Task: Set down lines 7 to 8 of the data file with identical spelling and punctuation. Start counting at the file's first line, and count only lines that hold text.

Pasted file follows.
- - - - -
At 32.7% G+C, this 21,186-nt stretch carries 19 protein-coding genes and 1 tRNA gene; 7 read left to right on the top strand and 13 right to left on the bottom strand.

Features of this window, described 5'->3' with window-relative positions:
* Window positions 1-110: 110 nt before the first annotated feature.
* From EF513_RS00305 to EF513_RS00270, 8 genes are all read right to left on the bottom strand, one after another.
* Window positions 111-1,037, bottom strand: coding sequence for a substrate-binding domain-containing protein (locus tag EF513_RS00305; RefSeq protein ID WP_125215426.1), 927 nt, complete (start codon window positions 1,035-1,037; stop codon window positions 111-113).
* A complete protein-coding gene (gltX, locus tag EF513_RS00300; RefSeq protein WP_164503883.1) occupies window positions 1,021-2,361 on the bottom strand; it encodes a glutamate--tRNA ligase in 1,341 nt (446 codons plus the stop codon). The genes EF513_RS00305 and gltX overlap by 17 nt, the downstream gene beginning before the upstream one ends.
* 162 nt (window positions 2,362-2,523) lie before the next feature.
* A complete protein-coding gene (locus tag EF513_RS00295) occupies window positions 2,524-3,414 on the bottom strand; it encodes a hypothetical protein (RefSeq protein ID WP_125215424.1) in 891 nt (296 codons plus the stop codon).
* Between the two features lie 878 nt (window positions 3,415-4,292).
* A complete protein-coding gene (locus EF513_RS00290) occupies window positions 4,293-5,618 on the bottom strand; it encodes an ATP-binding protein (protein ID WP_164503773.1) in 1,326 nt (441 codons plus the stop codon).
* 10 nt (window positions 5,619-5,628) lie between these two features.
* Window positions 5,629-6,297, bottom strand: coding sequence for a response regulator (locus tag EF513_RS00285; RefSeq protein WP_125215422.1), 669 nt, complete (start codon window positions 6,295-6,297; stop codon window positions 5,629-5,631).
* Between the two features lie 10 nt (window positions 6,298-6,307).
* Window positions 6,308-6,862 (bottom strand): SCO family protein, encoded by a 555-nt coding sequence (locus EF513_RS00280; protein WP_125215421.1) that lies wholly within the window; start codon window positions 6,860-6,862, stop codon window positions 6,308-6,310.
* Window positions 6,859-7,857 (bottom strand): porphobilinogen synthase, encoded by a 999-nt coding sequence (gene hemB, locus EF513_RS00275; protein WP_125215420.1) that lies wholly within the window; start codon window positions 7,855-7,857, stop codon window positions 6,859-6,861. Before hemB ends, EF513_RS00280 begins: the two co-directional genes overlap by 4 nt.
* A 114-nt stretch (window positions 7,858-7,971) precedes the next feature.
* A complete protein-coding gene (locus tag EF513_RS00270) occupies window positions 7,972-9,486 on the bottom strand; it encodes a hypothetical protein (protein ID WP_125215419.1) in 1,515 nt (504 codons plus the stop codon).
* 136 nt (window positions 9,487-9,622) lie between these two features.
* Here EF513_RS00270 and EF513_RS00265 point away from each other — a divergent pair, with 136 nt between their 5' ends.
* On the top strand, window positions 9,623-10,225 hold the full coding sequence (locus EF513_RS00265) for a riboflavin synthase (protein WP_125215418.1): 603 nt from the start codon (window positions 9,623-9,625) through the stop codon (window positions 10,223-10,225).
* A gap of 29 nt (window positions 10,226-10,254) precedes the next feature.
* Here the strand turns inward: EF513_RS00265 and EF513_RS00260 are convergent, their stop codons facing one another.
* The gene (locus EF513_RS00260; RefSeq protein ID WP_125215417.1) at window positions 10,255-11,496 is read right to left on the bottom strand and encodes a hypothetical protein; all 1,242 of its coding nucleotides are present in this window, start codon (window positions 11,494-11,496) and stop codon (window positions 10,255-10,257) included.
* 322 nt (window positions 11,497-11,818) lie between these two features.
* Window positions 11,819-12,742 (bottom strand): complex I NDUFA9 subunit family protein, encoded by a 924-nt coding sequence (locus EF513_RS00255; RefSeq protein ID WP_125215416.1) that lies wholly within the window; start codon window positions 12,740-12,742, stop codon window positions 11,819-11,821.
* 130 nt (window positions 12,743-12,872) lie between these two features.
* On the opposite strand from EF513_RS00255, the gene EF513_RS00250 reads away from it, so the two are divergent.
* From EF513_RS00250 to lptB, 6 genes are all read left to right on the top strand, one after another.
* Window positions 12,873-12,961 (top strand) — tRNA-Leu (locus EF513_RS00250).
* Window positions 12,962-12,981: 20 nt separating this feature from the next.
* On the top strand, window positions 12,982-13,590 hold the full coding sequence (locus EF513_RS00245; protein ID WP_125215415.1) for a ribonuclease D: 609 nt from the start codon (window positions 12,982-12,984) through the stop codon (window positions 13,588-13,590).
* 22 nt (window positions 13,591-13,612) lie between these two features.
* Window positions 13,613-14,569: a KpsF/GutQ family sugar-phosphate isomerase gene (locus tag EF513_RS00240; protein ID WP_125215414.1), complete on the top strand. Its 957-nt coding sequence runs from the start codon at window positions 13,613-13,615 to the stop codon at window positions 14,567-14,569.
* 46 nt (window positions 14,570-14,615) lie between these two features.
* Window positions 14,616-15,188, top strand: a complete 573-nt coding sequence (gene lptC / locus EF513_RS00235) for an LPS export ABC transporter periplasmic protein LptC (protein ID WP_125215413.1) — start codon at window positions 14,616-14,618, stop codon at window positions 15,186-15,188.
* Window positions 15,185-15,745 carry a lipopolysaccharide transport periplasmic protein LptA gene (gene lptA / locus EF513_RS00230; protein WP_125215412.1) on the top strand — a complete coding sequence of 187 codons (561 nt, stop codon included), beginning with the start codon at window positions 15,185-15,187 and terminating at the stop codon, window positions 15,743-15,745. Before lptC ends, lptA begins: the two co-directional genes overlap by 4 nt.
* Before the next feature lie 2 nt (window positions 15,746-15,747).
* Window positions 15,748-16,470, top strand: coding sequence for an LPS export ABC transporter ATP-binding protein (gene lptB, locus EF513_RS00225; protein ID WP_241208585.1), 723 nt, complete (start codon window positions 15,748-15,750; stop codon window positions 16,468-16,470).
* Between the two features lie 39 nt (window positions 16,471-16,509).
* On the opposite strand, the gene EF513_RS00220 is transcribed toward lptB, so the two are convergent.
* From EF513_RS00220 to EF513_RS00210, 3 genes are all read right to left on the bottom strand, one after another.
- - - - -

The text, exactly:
* 162 nt (window positions 2,362-2,523) lie before the next feature.
* A complete protein-coding gene (locus tag EF513_RS00295) occupies window positions 2,524-3,414 on the bottom strand; it encodes a hypothetical protein (RefSeq protein ID WP_125215424.1) in 891 nt (296 codons plus the stop codon).